clear and should be given on all grounds of appeal.[sec.
Where a subject matter of appeal is same, a
consolidated order may be passed by the CIT(A) for
different assessment years.
S. 250, Procedure in Appeal
A discretionary time limit of one year from the end of
the financial year in which appeal is filed u/s 246A
has been specified for the hearing and decision of
the appeal.[sec. 250(6A)]
An order disposing the appeal should be sent to the
assessee and also to the CCIT or CIT as the case
may be.[sec. 250(7)]
In an appeal against assessment order,the CIT(A)
may either confirm or reduce or enhance or annul
the assessment .
S. 251, Powers of CIT(A).
CIT (A) no more has power to set aside the case.
In an appeal against the order of assessment in
respect of which the proceeding before the Settlement
Commission abates under section 245HA, he may,
after taking in to account all the material made
available before Settlement Commission and such
other material as may be brought on his record,
confirm, reduce, or annul the assessment.
In an appeal against the penalty order, he may
confirm or cancel such order or vary it so as either to
enhance or to reduce the penalty.
S. 251, Powers of CIT(A).
In any other case he may pass the order, as he may
think fit.
While giving effect to an order of CIT(A) the assessing
officer cannot alter any other point on his himself and
where the AO gives incorrect or incomplete appellate
effect, the proper remedy will be to apply for a
rectification u/s 154.
The Powers of CIT(A) are co terminus with that of
Assessing officer.
Goel Die Cast Ltd. vs. Commissioner of Income-tax
(Appeals) (Punjab and Haryana High Court) [2008] 297
ITR 0072
S. 251 defines powers of the Commissioner (Appeals) to
confirm, reduce, enhance or annul an assessment. The
only pre-condition mentioned for exercising the powers
to enhance the income is that it can be done only after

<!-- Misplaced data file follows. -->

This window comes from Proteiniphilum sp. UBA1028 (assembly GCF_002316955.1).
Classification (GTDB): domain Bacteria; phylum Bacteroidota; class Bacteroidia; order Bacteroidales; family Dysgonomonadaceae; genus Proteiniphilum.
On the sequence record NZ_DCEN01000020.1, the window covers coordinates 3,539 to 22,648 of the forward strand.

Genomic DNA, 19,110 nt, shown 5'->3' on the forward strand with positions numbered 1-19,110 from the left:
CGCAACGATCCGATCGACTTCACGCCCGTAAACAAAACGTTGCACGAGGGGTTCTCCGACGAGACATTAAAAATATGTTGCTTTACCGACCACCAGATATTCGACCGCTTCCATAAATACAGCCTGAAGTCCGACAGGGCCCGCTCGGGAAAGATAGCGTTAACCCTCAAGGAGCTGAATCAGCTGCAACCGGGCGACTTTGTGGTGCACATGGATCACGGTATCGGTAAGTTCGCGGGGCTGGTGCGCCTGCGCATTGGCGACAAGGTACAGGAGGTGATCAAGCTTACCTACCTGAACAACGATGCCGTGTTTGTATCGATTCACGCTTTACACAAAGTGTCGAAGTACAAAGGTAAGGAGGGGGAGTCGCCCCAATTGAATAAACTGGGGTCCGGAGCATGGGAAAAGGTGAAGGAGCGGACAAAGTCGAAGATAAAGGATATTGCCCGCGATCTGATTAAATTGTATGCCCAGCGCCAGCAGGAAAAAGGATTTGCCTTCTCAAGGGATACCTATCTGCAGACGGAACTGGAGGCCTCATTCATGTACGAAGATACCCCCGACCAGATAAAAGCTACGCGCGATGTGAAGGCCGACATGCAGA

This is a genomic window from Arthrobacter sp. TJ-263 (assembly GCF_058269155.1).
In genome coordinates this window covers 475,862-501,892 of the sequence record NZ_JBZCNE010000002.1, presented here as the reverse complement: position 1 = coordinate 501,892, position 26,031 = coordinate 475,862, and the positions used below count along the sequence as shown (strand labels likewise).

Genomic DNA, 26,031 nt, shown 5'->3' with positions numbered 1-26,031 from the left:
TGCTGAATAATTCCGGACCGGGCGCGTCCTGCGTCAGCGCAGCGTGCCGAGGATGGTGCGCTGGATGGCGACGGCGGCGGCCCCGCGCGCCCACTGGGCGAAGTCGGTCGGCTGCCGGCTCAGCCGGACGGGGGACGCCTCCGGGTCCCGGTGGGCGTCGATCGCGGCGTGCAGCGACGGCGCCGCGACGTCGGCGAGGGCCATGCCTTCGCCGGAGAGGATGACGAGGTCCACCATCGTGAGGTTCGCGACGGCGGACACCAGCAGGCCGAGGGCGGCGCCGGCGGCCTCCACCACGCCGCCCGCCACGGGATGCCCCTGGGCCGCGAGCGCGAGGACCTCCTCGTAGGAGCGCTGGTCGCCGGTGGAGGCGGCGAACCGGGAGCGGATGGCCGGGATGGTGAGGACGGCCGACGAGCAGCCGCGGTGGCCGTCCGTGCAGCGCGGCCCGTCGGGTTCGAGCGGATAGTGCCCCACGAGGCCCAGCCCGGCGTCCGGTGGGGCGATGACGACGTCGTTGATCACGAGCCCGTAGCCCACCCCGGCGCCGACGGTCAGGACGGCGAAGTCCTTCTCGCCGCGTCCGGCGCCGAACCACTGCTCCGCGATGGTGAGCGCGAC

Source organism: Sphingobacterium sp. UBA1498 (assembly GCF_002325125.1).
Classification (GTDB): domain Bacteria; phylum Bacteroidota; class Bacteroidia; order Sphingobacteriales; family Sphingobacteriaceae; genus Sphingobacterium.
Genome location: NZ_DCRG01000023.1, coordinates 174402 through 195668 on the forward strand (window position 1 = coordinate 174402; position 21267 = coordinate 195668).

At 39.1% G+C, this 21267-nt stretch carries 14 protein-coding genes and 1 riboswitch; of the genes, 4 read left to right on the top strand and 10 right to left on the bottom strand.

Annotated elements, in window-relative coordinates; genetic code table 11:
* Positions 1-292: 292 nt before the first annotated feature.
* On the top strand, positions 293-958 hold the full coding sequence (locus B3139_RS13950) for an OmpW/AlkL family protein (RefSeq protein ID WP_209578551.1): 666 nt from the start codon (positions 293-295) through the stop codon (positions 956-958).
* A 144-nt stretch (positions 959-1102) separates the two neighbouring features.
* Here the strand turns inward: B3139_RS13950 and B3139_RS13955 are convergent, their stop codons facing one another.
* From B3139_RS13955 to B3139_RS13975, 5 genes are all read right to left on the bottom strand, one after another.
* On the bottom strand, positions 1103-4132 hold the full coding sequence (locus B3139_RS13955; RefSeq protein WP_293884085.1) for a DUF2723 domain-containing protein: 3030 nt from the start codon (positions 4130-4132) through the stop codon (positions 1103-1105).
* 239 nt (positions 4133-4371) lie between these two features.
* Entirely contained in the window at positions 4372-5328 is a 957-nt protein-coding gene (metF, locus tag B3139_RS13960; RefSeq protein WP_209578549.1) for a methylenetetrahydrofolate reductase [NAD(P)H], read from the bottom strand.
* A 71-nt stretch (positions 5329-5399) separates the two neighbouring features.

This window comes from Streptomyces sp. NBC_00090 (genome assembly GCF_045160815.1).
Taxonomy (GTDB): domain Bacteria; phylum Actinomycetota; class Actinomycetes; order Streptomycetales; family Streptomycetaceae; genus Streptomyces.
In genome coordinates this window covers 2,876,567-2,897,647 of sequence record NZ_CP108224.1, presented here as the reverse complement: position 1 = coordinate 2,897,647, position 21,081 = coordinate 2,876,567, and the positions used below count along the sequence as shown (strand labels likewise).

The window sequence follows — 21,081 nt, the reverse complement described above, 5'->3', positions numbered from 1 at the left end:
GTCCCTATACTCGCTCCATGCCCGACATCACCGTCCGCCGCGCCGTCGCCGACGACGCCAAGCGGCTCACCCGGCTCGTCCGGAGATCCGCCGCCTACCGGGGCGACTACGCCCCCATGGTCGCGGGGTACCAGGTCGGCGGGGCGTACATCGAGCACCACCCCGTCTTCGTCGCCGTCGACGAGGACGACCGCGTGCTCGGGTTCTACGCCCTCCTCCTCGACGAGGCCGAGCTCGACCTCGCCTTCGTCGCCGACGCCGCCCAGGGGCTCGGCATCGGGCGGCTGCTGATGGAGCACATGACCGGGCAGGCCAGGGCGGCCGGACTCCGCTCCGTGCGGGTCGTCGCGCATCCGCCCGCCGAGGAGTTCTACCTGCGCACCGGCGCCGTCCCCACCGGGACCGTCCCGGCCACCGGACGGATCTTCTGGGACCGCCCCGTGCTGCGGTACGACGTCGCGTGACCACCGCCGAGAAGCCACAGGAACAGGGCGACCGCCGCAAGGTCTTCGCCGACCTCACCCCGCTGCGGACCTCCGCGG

providing adequate opportunity of hearing to the
assessee. There is no restriction under the Act that the
information, which can form the basis for enhancement
of income, cannot be sourced from the Assessing
Officer. The power to enhance income can be exercised
by the Commissioner (Appeals) even on information
furnished by the Assessing Officer.
More cases for reference : Commissioner of Income-tax Vs.
Lotte India Corporation Ltd [2007] 290 ITR 248 (Mad.)
Commissioner of Income-tax Vs. Union Tyres (Delhi High
Court) [1999] 240 ITR 0556.
That it is not open to the Appellate Assistant Commissioner
to introduce in the assessment a new source of income and
the assessment has to be confined to those items of income
which were the subject-matter of original assessment. and,
therefore, it was not open to the first appellate authority to
direct the Assessing Officer to conduct enquiry about such
new source of income.
Paulsons Litho Works vs. Income-tax Officer (Madras High
Court) [1994] 208 ITR 0676.
CIT (Appeals) has inherent power to stay recovery
Can CIT(A) discover new sources of Income
Power of CIT(A) is co-terminus with that of
the Assessing Officer.He can do what the
assessing officer can do and also direct him
to do what he failed to do.However CIT(A)
cannot discover new sources of income. CIT
v. Kanpur Coal Syndicate[1964] 53 ITR 225
Rule 46A, Additional Evidence before CIT(A).
The appellant shall not be entitled to produce before the
Commissioner (Appeals)] any evidence, whether oral or
documentary, other than the evidence produced by him